For the second consecutive year, the University admitted too many out-of-state students.
This time, however, it will be fined for doing so.
At its monthly meeting Thursday, the UNC-system Board of Governors decided to cut the University’s budget by $158,225 as punishment.
Charles Mercer, board member and chairman of the budget and finance committee, said the error occurred because a law was repealed last summer that allowed out-of-state students on athletic or academic full-ride scholarships to be considered in-state.
The University had admitted the students when they were still counted as in-state, but was fined anyway.
“The budget and finance committee thought it was better to act consistently with the policy,” Mercer said.
Thirty-eight students had their status changed from in-state to out-of-state after the law was repealed.
Those students brought the total out-of-state population to 726 — 13 more than what was allowed under the 18 percent cap on non-resident enrollment.
The $158,225 penalty denoted the amount the state would have had to pay for the 13 extra students.
“It happened, literally, overnight,” said Steve Farmer, director of admissions. “There was nothing we could do.”
Although the final decision made by the board was to fine UNC, Mercer said the University is not to blame.
“The issue only occurred because of the unexpected change in the law,” Mercer said.
“It was nothing the school did. They were working in accordance to the old rule.”
Prior to Thursday’s meeting, Farmer said there was nothing the University could do about the situation and all that was left was for the board to make its decision.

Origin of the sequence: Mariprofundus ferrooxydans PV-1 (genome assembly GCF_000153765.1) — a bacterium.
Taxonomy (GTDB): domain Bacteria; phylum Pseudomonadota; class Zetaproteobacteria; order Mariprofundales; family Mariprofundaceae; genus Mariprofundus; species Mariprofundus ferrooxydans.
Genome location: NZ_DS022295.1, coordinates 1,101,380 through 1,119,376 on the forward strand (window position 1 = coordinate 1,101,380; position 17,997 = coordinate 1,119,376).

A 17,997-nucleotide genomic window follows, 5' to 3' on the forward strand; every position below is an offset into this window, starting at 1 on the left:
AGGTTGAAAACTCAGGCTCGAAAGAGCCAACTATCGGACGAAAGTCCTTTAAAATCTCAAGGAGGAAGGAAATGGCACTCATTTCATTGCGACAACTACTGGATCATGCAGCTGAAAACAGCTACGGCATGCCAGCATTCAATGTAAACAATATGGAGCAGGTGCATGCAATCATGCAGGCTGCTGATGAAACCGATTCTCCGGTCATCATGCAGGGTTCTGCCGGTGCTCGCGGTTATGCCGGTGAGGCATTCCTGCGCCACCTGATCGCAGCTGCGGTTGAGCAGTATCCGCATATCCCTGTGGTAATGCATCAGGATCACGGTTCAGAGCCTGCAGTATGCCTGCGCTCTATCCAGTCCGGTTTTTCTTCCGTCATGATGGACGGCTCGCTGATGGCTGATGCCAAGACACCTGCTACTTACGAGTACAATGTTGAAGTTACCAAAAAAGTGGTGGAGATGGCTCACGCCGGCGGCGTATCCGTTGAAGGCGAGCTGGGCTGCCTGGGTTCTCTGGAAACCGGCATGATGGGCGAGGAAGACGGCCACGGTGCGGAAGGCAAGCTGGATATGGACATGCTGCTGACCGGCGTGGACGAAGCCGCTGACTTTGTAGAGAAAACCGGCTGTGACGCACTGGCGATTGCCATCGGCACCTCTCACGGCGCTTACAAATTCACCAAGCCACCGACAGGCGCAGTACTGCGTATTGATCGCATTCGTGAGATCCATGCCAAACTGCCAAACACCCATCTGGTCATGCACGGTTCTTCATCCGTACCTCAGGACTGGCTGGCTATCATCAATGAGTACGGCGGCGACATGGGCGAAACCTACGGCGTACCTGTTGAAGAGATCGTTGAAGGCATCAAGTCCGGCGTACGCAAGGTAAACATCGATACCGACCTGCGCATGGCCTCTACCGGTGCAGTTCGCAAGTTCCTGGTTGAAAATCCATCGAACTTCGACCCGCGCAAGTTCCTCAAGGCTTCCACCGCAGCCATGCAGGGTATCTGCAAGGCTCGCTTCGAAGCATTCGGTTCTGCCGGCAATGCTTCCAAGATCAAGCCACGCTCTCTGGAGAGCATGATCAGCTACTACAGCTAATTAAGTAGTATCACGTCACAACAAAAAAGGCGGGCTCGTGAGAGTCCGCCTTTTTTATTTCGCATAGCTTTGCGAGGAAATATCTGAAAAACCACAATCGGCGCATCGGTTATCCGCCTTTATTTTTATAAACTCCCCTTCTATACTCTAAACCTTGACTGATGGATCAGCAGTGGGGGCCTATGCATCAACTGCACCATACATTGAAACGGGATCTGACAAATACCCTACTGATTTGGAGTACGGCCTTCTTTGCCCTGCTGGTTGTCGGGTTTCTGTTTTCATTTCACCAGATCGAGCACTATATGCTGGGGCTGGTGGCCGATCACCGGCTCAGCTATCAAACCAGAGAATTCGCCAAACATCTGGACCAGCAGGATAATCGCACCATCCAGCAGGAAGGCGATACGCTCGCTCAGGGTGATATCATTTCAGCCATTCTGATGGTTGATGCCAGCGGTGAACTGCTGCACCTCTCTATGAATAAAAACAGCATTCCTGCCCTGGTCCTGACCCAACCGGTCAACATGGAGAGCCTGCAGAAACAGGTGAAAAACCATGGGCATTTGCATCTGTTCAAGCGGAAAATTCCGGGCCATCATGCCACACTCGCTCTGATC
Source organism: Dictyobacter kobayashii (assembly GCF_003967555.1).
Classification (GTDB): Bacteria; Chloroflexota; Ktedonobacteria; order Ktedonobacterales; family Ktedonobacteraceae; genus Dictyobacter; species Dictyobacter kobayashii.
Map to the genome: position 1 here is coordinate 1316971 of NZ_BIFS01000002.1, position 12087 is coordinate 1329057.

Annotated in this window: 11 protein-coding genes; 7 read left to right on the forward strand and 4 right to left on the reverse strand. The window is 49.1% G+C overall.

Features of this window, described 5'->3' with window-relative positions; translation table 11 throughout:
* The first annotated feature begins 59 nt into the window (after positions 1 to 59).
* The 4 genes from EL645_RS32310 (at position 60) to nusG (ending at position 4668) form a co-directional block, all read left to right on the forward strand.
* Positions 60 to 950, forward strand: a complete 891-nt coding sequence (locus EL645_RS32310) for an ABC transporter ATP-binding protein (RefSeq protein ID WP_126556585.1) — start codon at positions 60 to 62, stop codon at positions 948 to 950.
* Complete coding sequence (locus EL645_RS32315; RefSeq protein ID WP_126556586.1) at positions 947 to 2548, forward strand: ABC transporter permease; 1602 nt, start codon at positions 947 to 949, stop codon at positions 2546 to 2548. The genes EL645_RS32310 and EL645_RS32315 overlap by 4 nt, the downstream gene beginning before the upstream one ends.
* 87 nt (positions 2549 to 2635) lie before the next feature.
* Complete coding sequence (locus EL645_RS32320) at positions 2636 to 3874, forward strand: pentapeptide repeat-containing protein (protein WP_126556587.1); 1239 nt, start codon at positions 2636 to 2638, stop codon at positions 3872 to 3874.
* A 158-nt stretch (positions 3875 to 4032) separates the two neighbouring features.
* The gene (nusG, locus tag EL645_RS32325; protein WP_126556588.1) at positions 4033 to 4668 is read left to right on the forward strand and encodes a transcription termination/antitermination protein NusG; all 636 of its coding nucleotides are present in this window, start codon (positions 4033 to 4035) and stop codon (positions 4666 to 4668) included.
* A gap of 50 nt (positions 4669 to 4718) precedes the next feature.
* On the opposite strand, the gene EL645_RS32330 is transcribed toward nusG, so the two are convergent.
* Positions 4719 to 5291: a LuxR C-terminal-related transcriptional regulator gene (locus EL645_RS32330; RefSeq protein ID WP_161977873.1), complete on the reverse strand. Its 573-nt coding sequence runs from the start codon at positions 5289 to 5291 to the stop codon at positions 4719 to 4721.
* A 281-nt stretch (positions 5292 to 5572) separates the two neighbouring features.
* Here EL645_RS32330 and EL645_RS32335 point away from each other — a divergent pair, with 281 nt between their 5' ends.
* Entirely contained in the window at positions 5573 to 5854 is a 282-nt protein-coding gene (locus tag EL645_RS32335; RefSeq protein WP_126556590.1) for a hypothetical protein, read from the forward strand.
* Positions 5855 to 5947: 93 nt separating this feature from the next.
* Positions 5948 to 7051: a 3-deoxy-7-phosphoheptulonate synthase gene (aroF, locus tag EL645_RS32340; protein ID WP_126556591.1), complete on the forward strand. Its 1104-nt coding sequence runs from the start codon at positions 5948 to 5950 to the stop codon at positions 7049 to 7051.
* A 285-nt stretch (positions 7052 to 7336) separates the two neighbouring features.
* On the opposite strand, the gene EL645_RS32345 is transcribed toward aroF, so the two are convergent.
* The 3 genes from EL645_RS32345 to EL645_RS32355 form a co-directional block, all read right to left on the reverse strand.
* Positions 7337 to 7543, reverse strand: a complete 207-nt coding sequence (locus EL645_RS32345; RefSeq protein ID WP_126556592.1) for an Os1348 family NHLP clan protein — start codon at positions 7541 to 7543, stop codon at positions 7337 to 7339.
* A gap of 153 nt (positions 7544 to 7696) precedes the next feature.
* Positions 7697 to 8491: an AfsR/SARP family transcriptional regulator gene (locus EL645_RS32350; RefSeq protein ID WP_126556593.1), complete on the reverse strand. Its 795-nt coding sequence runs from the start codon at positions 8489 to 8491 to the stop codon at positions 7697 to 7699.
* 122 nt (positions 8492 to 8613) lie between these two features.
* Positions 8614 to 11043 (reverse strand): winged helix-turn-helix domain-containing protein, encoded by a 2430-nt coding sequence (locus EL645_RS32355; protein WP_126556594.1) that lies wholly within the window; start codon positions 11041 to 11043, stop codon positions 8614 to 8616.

“The Board of Governors makes the decisions about this and that’s how it should be,” Farmer said.
“If they want to fine us that is their prerogative.”
The money will be returned to the UNC system and redistributed through need-based grants for all UNC-system schools.
UNC is not the only school to have done this recently.
In 2004 and 2005, UNC-Asheville was fined for the same reason.
East Carolina University in Greenville was fined last year.
Farmer said there have been instances where universities admitted extra out-of-state students for their tuition money, but he stressed the University was not using that strategy.
“I really want to stress that we are not one of those schools,” Farmer said.
“This was something we couldn’t control and we are just dealing with the effects.”
Chancellor Holden Thorp said the University is prepared to pay the fine in accordance with the policy.
“There is no way to fix this now, but we’re OK with paying the $158,000 fine if that will make everything easier,” Thorp said at the meeting.
Although the fine will cut into UNC’s already stressed budget, Farmer said the University can handle the repercussions and understands the problem.
“We take our obligation to the Board of Governors very seriously,” Farmer said.
“However, that’s not to deny that we have a problem in the current year.”
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